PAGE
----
The /*Iraq*/ war proved the Humvees' thin skin was no match for a powerful roadside bomb. It led to this tense 2004 exchange between a soldier and then-Defense Secretary Don Rumsfeld:
"Why do we soldiers have to dig through local landfills for pieces of scrap metal and compromised ballistic glass to up armor our vehicles and why don't we have these resources readily available to us?" asked a soldier.
"You go to war with the army you have, not the army you might want or wish to have at a later time," said Rumsfeld.
Humvees now have a thicker skinned potential replacement; Santa Clara based BAE Systems is one of three companies competing to build the Joint Light Tactical Vehicle for the Army and Marine Corps. It's designed from the ground up to protect against mines and roadside bombs.
"The key design characteristic is a v-shaped hull bottom which basically deflects the blast away from the crew area," said Greg Mole, BAE Systems.
It's the same principle used on the military's mine resistant ambush protected vehicle or MRAP -- like BAE's RG-33. The MRAP's were a big improvement in Iraq where paved roads are common. But, it would be too heavy and awkward in terrain like Afghanistan where good roads aren't so common.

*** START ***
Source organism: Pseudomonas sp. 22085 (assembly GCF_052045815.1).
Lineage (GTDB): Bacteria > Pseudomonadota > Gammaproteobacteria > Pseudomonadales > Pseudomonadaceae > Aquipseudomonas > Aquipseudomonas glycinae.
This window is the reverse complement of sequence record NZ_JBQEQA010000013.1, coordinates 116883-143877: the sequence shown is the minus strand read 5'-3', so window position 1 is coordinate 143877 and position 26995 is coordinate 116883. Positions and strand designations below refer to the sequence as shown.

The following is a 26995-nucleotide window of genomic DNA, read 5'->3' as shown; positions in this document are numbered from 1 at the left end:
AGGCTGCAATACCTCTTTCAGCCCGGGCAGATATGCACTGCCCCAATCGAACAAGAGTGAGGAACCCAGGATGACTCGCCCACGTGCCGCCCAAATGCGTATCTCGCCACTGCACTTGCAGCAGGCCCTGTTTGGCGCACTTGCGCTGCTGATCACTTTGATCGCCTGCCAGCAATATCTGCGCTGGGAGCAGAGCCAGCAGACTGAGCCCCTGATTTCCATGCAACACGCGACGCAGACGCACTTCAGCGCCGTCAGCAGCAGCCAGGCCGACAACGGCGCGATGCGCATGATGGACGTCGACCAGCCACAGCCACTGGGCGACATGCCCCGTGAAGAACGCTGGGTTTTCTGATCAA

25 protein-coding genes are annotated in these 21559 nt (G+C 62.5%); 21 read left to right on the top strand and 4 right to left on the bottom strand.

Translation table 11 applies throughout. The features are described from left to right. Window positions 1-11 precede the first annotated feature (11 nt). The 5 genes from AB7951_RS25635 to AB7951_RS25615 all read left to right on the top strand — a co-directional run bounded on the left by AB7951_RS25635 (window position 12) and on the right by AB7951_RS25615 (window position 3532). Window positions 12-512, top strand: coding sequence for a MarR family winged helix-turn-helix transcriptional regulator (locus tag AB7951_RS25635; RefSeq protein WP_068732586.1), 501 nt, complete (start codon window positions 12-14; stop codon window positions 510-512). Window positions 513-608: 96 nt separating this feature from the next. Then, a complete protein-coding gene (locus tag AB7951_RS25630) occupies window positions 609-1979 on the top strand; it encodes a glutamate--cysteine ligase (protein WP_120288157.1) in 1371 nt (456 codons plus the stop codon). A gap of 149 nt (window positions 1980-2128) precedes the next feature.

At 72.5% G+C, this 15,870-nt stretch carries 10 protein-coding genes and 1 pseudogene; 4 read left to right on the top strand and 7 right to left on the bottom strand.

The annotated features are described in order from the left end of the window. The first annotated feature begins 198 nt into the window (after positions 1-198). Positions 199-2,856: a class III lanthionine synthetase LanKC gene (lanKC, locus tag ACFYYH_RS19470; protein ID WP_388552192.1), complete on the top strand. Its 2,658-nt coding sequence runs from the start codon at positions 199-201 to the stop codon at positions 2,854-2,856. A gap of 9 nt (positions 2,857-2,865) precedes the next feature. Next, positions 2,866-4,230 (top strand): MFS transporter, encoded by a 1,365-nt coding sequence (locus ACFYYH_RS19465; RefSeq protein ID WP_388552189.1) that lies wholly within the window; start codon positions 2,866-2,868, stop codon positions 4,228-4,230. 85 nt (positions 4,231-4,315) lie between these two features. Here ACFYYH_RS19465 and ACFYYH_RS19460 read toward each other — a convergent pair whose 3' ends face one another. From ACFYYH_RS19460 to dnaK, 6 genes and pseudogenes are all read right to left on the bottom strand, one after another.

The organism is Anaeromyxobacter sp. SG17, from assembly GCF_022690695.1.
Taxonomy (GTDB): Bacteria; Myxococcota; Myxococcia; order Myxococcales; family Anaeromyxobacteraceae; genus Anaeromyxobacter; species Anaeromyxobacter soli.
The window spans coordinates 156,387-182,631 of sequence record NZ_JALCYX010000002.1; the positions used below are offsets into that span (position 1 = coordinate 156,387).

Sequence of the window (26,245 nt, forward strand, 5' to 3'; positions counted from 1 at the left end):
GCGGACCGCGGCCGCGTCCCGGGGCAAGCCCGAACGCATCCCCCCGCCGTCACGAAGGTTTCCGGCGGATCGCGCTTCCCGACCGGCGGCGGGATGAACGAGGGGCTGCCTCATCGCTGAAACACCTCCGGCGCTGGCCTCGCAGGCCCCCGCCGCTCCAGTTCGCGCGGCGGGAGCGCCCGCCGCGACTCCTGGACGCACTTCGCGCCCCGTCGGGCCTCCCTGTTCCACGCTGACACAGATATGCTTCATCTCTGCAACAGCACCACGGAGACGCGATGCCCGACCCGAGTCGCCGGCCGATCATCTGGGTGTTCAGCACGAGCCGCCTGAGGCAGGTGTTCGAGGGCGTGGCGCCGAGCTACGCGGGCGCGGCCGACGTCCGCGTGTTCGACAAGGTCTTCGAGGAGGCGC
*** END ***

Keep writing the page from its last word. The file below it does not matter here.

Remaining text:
BAE is so confident in the survivability of their Valanx vehicle, they even let me drive it.
"You'll find that it handles very nimbly for a vehicle of this size and weight. It's about three or four times the weight of what you're accustomed to driving on a heavy SUV," said Mole.
It's between 12,000 and 15,000 pounds empty, 22,000 with a full load on. It's powered by a 340 horsepower turbo diesel engine; top speed is 80 miles an hour.
"Nobody's going to mistake this for a Ferrari. But, it doesn't handle all that differently from a large SUV," said Eric Thomas.
BAE hopes to sell 60,000 of these vehicles at between $400,000 and $500,000 a pop. BAE now has to produce several prototypes for head to head testing with its competitors. Eventually, the Pentagon plans to buy up to 60,000 of the vehicles.